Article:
Archive for December, 2007
There seems to be a run on BusyBox litigation this fall and the lawyers at the Software Freedom Law Center (SFLC) have been busy; last week they filed another copyright infringement lawsuit against Verizon Communications, Inc., alleging violation of the GNU General Public License (GPL). The open source movement is expanding past the world of software into areas of biological and life sciences. Because of the growing interest in this area, we have decided to compile a list of resources regarding open source organizations and law.
Software Freedom Law Center: http://www.softwarefreedom.org/
Free Software Foundation: http://www.fsf.org/
Open Source Initiative: http://www.opensource.org/
Biotech / Life Sciences
The BiOS Initiative:http://www.bios.net/
BiOS Compatible Agreement Listing:
Public Intellectual Property Resource for Agriculture: http://www.pipra.org/
Tropical Disease Initiative: http://www.tropicaldisease.org/
LES Presentation Slides: lespresentation-open-source.pdf
Calgary – 16:00 MST
In our earlier post we reviewed a recent US lawsuit against (the now-famous) Jammie Thomas involving filesharing and copyright infringement allegations south of the border. That fight is continuing and lawyers at the Electronic Frontier Foundation have decided to assist on the appeal.
In Canada, the filesharing site Demonoid closed its doors last month after cease-and-desist letters from the Canadian Recording Industry Association. Their site now contains the simple greeting: “The CRIA threatened the company renting the servers to us, and because of this it is not possible to keep the site online.” CRIA succeeded in shutting the site down, but filesharing sites are like prairie dogs – the moment one pops down a hole, another is emerging somewhere else.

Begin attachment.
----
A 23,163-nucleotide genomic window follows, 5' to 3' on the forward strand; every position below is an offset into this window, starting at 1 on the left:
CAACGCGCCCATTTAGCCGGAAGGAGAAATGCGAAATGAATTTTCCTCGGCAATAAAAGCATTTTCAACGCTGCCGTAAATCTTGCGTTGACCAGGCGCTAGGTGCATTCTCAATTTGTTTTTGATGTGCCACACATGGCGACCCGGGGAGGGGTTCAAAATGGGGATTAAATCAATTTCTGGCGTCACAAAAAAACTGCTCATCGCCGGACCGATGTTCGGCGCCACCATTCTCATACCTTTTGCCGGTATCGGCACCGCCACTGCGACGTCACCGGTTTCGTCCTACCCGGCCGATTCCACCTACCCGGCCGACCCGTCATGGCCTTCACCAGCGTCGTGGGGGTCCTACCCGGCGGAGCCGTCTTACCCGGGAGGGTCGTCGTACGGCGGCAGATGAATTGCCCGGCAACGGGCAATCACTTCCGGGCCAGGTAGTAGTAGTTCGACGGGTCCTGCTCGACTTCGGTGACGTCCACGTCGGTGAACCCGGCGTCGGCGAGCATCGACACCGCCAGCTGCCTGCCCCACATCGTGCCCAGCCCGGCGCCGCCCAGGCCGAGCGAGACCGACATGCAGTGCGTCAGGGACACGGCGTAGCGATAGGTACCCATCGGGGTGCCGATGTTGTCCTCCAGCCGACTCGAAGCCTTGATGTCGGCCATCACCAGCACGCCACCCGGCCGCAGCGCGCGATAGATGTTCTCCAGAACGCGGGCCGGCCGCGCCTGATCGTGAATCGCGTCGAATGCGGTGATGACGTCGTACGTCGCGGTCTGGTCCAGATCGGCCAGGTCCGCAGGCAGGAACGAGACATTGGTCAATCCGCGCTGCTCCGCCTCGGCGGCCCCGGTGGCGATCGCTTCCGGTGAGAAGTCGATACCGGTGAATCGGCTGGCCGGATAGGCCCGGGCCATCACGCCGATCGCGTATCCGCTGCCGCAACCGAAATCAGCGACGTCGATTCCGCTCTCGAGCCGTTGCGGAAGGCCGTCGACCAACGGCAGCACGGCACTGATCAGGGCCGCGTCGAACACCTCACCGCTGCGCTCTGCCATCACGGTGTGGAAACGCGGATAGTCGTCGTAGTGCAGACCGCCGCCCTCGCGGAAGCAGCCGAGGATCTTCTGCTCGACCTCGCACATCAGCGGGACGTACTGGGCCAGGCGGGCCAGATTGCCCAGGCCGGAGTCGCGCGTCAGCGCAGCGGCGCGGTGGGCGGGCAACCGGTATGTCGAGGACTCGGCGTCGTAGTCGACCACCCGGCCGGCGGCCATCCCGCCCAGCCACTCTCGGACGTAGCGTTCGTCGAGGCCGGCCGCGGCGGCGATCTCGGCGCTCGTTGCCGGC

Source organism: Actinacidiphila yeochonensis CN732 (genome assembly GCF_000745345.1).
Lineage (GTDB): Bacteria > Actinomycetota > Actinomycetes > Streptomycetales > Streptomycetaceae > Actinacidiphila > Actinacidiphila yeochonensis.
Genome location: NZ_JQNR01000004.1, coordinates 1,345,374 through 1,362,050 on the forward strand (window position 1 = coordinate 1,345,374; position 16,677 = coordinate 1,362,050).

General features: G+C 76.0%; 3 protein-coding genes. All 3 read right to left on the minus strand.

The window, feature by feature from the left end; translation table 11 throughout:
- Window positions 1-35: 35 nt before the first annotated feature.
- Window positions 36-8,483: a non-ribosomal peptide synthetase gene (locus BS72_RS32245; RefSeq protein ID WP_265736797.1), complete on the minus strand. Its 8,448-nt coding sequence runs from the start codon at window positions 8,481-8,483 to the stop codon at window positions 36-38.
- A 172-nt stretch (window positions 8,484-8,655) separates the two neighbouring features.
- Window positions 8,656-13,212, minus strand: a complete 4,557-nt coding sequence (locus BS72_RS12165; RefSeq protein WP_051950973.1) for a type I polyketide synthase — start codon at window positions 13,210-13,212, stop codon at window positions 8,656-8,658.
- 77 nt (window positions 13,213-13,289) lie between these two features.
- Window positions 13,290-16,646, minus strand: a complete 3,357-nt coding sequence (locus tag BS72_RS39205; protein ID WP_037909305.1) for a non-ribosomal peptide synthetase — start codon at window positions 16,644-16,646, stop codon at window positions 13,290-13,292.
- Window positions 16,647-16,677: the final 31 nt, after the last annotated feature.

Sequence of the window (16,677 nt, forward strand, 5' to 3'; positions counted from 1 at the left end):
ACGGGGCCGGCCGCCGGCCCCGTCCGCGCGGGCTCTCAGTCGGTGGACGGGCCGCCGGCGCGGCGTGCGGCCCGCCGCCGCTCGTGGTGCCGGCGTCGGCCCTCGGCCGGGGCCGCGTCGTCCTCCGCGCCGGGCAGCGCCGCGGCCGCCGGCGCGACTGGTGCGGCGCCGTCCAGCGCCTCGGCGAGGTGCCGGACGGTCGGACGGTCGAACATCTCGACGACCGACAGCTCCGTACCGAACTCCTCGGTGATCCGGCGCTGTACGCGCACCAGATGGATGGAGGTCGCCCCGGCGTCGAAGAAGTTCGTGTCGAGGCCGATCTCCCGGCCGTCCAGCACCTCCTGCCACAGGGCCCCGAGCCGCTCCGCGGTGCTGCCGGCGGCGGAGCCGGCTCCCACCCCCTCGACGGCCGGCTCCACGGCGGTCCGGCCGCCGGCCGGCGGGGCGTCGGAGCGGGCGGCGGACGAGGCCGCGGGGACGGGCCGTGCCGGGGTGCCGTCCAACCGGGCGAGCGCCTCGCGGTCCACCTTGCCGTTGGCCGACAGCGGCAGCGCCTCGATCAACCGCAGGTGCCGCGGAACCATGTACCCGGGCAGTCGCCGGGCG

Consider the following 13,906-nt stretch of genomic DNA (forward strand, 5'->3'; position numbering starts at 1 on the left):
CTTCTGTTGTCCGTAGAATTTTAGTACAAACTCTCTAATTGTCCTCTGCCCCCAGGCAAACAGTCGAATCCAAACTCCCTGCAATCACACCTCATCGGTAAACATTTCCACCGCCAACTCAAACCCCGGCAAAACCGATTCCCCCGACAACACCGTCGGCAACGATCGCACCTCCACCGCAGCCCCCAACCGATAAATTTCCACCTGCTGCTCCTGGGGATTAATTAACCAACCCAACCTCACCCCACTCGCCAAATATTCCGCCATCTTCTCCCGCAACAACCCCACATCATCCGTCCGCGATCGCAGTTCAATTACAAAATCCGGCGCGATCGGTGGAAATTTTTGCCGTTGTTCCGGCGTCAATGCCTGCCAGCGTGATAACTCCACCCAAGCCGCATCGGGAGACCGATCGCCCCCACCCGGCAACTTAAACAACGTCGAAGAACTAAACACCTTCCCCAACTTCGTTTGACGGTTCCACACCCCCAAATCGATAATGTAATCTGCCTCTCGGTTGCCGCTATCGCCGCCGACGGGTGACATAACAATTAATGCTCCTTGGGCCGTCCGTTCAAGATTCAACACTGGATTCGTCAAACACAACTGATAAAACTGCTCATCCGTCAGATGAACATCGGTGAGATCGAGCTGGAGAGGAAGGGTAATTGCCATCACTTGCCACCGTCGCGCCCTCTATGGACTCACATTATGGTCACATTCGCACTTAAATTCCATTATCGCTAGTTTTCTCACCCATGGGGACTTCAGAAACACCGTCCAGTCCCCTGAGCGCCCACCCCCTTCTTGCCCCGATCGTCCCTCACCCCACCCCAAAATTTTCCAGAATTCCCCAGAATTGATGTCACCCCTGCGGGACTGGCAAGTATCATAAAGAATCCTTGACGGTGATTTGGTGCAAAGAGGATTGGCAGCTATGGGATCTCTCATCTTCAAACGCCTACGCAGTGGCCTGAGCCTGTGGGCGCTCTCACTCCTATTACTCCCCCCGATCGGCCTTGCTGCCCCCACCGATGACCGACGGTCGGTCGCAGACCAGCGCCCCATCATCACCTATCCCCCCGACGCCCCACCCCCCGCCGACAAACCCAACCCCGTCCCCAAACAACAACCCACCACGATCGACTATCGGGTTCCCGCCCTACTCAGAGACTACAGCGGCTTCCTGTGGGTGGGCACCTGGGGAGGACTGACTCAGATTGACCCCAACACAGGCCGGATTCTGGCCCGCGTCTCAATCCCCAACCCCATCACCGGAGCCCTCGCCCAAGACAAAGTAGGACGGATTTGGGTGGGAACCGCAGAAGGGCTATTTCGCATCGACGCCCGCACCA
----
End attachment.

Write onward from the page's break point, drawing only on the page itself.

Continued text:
It appears that the real fight is brewing in Quebec over the filesharing site QuebecTorrent. Last month, 31 members of the recording industry (including Sony BMG Music Canada, Universal Music Canada and EMI Group Canada) launched a lawsuit against the site, seeking a preliminary injunction to shut it down. QuebecTorrent managed to defeat that application and keep its doors open for the time being. This case may represent the first opportunity in Canada to test — or make — the law in this area, so both sides are preparing for the fight. At the moment, filesharing is not specifically legal in Canada although no court has had an opportunity to review the specifics of a filesharing case.
This is one to watch.
Calgary – 11:22 MST1 comment
There have been a string of cases in Canada dealing with defamation in the internet context, providing useful guidance in this area. It seems that old fashioned defamation in hard-copy newspapers will remain a quaint memory from the last century. The last case we covered was from British Columbia – the latest decision comes out of Ontario.
In Warman v. Fromm and Canadian Association for Free Expression Inc., (Ontario Superior Court of Justice – Case No. 04-CV-26550SR), the court reviewed a string of defamatory postings and rejected the defence of fair comment. The court awarded general and aggravated damages totaling $30,000, and ordered the defendants to post full retractions within 10 days.
Calgary – 10:35 MSTNo comments